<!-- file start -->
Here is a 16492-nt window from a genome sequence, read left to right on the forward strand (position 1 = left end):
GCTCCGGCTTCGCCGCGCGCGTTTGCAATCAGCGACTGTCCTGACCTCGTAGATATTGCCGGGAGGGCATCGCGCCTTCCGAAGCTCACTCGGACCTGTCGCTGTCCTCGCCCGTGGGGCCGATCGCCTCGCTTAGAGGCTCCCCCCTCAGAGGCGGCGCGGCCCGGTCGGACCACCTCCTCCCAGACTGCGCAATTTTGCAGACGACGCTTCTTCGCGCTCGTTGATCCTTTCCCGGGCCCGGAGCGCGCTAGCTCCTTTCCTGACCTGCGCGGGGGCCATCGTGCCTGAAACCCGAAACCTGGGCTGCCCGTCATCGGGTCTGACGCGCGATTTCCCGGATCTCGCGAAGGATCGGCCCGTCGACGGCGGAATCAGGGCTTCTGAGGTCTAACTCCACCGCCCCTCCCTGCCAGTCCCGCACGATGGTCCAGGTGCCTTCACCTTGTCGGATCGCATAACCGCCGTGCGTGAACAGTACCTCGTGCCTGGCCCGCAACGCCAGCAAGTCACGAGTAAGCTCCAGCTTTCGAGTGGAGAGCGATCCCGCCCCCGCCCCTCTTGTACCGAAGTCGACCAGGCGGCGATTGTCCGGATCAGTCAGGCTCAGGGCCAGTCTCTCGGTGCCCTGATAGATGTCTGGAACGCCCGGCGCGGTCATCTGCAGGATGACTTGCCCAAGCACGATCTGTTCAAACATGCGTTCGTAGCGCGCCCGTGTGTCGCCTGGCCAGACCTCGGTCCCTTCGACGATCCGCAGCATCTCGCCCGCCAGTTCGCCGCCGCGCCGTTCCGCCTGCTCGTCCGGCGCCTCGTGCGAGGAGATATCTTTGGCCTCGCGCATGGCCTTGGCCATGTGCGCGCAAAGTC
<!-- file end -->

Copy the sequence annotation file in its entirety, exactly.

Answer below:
Here is a 16492-nt window from a genome sequence, read left to right on the forward strand (position 1 = left end):
GCTCCGGCTTCGCCGCGCGCGTTTGCAATCAGCGACTGTCCTGACCTCGTAGATATTGCCGGGAGGGCATCGCGCCTTCCGAAGCTCACTCGGACCTGTCGCTGTCCTCGCCCGTGGGGCCGATCGCCTCGCTTAGAGGCTCCCCCCTCAGAGGCGGCGCGGCCCGGTCGGACCACCTCCTCCCAGACTGCGCAATTTTGCAGACGACGCTTCTTCGCGCTCGTTGATCCTTTCCCGGGCCCGGAGCGCGCTAGCTCCTTTCCTGACCTGCGCGGGGGCCATCGTGCCTGAAACCCGAAACCTGGGCTGCCCGTCATCGGGTCTGACGCGCGATTTCCCGGATCTCGCGAAGGATCGGCCCGTCGACGGCGGAATCAGGGCTTCTGAGGTCTAACTCCACCGCCCCTCCCTGCCAGTCCCGCACGATGGTCCAGGTGCCTTCACCTTGTCGGATCGCATAACCGCCGTGCGTGAACAGTACCTCGTGCCTGGCCCGCAACGCCAGCAAGTCACGAGTAAGCTCCAGCTTTCGAGTGGAGAGCGATCCCGCCCCCGCCCCTCTTGTACCGAAGTCGACCAGGCGGCGATTGTCCGGATCAGTCAGGCTCAGGGCCAGTCTCTCGGTGCCCTGATAGATGTCTGGAACGCCCGGCGCGGTCATCTGCAGGATGACTTGCCCAAGCACGATCTGTTCAAACATGCGTTCGTAGCGCGCCCGTGTGTCGCCTGGCCAGACCTCGGTCCCTTCGACGATCCGCAGCATCTCGCCCGCCAGTTCGCCGCCGCGCCGTTCCGCCTGCTCGTCCGGCGCCTCGTGCGAGGAGATATCTTTGGCCTCGCGCATGGCCTTGGCCATGTGCGCGCAAAGTC